Boost logo

Glas :

Re: [glas] multi-dimensional arrays?

From: Peter Gottschling (pgottsch_at_[hidden])
Date: 2006-12-18 09:28:48

Hi Laurent,

Concerning nested matrix and vector types, we need to ask ourselves
first if we need special algorithms to handle it or if a least in some
cases the operators on the values already use the right algorithm.

Second, is the use of operators efficient enough performance-wise? In
a matrix multiplication c(i, k)+= a(i, j) * b(j, k) is correct for any
type with consistent operators but not very efficient if a, b, and c
are matrices. Unless we have really sophisticated expression templates.

Next question, do we need special concepts? Say e.g.
RecursiveTransposable for a recursive function transpose

How would it look like?

concept RecursiveTransposable<typename Matrix>
    where RecursiveTransposable<Matrix::value_type>;
    // ...

would recursively descent and break if it reaches a scalar value that
has no value_type.

Conversely, something like:

auto // ???
concept RecursiveTransposable<typename Matrix>
     Matrix transpose(Matrix );

Now we say this is defined for arithmetic scalars

template<typename T>
     where Arithmetic<T>
concept_map RecursiveTransposable<T> {}

And now enable it from bottom up:

template<typename T>
     where RecursiveTransposable<T>
concept_map RecursiveTransposable<matrix<T> > {}

Extending this to block-matrices,
(A B)
(C D)
where A, B, C, and D are matrices of different type. Say we have a type
for heterogeneous blocks

template <typename MA, typename MB, typename MC, typename MD>
hb_matrix { ... };

We can define:
template <typename MA, typename MB, typename MC, typename MD>
     where RecursiveTransposable<MA>
         && RecursiveTransposable<MB>
         && RecursiveTransposable<MC>
         && RecursiveTransposable<MD>
concept_map RecursiveTransposable<hb_matrix<MA, MB, MC, MD> > {}

However, this are only some preliminary thoughts. We need to look,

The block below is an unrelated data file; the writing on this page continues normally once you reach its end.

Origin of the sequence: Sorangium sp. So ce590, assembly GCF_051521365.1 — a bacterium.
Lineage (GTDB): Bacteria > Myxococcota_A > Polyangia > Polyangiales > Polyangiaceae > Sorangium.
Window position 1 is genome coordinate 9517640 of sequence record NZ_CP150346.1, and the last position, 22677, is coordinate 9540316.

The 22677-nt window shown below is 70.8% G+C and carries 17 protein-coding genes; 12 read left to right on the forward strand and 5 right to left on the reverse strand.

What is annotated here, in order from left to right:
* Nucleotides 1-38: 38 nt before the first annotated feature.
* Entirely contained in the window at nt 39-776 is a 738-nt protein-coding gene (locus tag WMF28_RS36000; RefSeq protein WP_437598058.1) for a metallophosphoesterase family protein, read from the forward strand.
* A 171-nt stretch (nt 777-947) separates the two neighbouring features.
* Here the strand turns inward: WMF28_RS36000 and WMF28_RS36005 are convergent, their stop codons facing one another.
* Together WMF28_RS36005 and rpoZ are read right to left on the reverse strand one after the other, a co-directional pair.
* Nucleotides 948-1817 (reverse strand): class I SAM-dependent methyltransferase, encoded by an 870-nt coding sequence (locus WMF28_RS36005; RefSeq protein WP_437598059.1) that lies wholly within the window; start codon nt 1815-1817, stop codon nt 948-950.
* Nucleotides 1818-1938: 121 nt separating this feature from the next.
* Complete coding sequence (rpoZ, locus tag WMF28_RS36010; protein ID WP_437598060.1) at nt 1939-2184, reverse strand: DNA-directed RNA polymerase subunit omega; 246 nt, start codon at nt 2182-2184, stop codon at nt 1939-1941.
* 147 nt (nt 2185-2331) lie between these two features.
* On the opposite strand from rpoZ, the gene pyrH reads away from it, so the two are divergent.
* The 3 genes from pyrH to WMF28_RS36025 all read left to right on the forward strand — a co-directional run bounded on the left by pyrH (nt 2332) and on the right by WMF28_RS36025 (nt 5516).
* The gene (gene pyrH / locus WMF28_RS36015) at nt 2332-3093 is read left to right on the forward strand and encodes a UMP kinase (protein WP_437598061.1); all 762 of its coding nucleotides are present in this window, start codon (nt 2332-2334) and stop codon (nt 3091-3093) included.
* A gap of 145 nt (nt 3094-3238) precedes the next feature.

which algorithms we want to implement recursively. And it looks like
that there can be a great difference between a syntactically correct
implementation and a high-performance implementation.


On 15.12.2006, at 05:49, plagne.laurent_at_[hidden] wrote:

> Hi Karl,
> IMHO, the matrix< matrix<..> > can be more or less difficult to
> implement
> depending on the constraints you accept. As an example, if you decide
> that the
> library must remain open to third party codes and handle different
> kind of
> matrix data storage : this is pretty easy to do with simple matrix type
> (matrix<double>) because the return type of A(i,j) will be a simple
> ref to
> double (or const ref). In the 2D case, matrix< matrix<double> > A, the
> accessor
> operator A(i,j) will be naturally a ref to matrix<double>. And you
> loose the
> compatibility with third party data elements...
> One can avoid this problem but it is not a trivial issue.
> Another point in nested matrix issue is that it can help (again IMHO)
> to
> validate the very impressive work the GLAS team has done with vector
> space
> concepts (HI Peter). For example, the 0 and 1 matrix counter-part are
> to be
> efficiently treated.
> Last point is maybe not a so general issue : In my case, I have to
> handle sparse
> matrix with a complicated but highly structured sparsity pattern. This
> pattern
> can be express with a reduced set of simple sparsity patterns : e.g A
> =Dense<Sparse<Diagonal..> > > + Sparse<Tridiagonal<Dense<..> > >
> Best
> Laurent
>> I think this is an important point. Toon and I have thought about this
>> for a long time. We will certainly talk about this in detail.
>> Providing
>> the container matrix< matrix<T> > is not hard. I recall that
>> algorithms
>> are application/interpretation dependent, and we had a lively
>> discussion
>> on the list on this topic. So, I agree that 'some' support is needed,
>> although it is not yet clear to me what 'some' here means.
>> Best,
> _______________________________________________
> glas mailing list
> glas_at_[hidden]
Peter Gottschling, Ph.D.
Research Associate
Open Systems Laboratory
Indiana University
135 Lindley Hall
Bloomington, IN 47405
Tel.: +1-812-855-3608 Fax: +1-812-856-0853